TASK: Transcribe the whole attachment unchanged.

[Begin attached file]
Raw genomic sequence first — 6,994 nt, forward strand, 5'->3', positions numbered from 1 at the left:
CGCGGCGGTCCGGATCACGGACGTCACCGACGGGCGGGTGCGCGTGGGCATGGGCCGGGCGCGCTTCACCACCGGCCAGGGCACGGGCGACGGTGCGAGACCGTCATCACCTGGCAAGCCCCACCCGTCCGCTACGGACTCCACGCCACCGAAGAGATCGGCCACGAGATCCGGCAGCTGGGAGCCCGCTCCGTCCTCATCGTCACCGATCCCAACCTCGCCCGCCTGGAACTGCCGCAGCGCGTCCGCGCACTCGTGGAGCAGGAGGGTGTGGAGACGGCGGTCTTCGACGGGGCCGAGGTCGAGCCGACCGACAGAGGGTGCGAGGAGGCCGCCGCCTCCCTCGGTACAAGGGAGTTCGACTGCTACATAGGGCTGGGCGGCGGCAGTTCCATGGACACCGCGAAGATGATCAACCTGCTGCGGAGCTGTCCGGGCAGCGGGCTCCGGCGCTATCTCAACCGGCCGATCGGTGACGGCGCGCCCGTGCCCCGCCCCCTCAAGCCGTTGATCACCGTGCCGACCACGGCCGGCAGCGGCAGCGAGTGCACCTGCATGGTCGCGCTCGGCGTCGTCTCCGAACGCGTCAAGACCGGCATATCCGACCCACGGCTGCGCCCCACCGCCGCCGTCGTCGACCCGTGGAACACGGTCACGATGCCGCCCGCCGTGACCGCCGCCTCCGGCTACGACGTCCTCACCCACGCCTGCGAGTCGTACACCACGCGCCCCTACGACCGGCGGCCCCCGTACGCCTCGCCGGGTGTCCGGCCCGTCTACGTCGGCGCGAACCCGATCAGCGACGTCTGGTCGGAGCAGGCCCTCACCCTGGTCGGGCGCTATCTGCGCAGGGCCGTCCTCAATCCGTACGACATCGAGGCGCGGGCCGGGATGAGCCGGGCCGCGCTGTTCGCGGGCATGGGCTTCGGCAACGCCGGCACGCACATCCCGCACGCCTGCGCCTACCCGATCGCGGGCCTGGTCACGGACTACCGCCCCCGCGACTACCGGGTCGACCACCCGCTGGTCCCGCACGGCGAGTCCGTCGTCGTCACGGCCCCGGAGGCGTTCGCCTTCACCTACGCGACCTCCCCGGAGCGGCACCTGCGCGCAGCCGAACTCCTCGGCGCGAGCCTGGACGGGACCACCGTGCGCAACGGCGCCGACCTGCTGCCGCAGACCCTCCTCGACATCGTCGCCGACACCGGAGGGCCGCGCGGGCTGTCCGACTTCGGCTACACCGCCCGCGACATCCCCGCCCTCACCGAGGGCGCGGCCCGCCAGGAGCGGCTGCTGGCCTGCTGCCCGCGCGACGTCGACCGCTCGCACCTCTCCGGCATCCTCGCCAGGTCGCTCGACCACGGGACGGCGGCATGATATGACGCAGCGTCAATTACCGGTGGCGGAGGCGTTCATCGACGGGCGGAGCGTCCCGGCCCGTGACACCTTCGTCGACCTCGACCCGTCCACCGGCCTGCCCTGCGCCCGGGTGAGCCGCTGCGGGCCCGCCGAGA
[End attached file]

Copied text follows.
Raw genomic sequence first — 6,994 nt, forward strand, 5'->3', positions numbered from 1 at the left:
CGCGGCGGTCCGGATCACGGACGTCACCGACGGGCGGGTGCGCGTGGGCATGGGCCGGGCGCGCTTCACCACCGGCCAGGGCACGGGCGACGGTGCGAGACCGTCATCACCTGGCAAGCCCCACCCGTCCGCTACGGACTCCACGCCACCGAAGAGATCGGCCACGAGATCCGGCAGCTGGGAGCCCGCTCCGTCCTCATCGTCACCGATCCCAACCTCGCCCGCCTGGAACTGCCGCAGCGCGTCCGCGCACTCGTGGAGCAGGAGGGTGTGGAGACGGCGGTCTTCGACGGGGCCGAGGTCGAGCCGACCGACAGAGGGTGCGAGGAGGCCGCCGCCTCCCTCGGTACAAGGGAGTTCGACTGCTACATAGGGCTGGGCGGCGGCAGTTCCATGGACACCGCGAAGATGATCAACCTGCTGCGGAGCTGTCCGGGCAGCGGGCTCCGGCGCTATCTCAACCGGCCGATCGGTGACGGCGCGCCCGTGCCCCGCCCCCTCAAGCCGTTGATCACCGTGCCGACCACGGCCGGCAGCGGCAGCGAGTGCACCTGCATGGTCGCGCTCGGCGTCGTCTCCGAACGCGTCAAGACCGGCATATCCGACCCACGGCTGCGCCCCACCGCCGCCGTCGTCGACCCGTGGAACACGGTCACGATGCCGCCCGCCGTGACCGCCGCCTCCGGCTACGACGTCCTCACCCACGCCTGCGAGTCGTACACCACGCGCCCCTACGACCGGCGGCCCCCGTACGCCTCGCCGGGTGTCCGGCCCGTCTACGTCGGCGCGAACCCGATCAGCGACGTCTGGTCGGAGCAGGCCCTCACCCTGGTCGGGCGCTATCTGCGCAGGGCCGTCCTCAATCCGTACGACATCGAGGCGCGGGCCGGGATGAGCCGGGCCGCGCTGTTCGCGGGCATGGGCTTCGGCAACGCCGGCACGCACATCCCGCACGCCTGCGCCTACCCGATCGCGGGCCTGGTCACGGACTACCGCCCCCGCGACTACCGGGTCGACCACCCGCTGGTCCCGCACGGCGAGTCCGTCGTCGTCACGGCCCCGGAGGCGTTCGCCTTCACCTACGCGACCTCCCCGGAGCGGCACCTGCGCGCAGCCGAACTCCTCGGCGCGAGCCTGGACGGGACCACCGTGCGCAACGGCGCCGACCTGCTGCCGCAGACCCTCCTCGACATCGTCGCCGACACCGGAGGGCCGCGCGGGCTGTCCGACTTCGGCTACACCGCCCGCGACATCCCCGCCCTCACCGAGGGCGCGGCCCGCCAGGAGCGGCTGCTGGCCTGCTGCCCGCGCGACGTCGACCGCTCGCACCTCTCCGGCATCCTCGCCAGGTCGCTCGACCACGGGACGGCGGCATGATATGACGCAGCGTCAATTACCGGTGGCGGAGGCGTTCATCGACGGGCGGAGCGTCCCGGCCCGTGACACCTTCGTCGACCTCGACCCGTCCACCGGCCTGCCCTGCGCCCGGGTGAGCCGCTGCGGGCCCGCCGAGA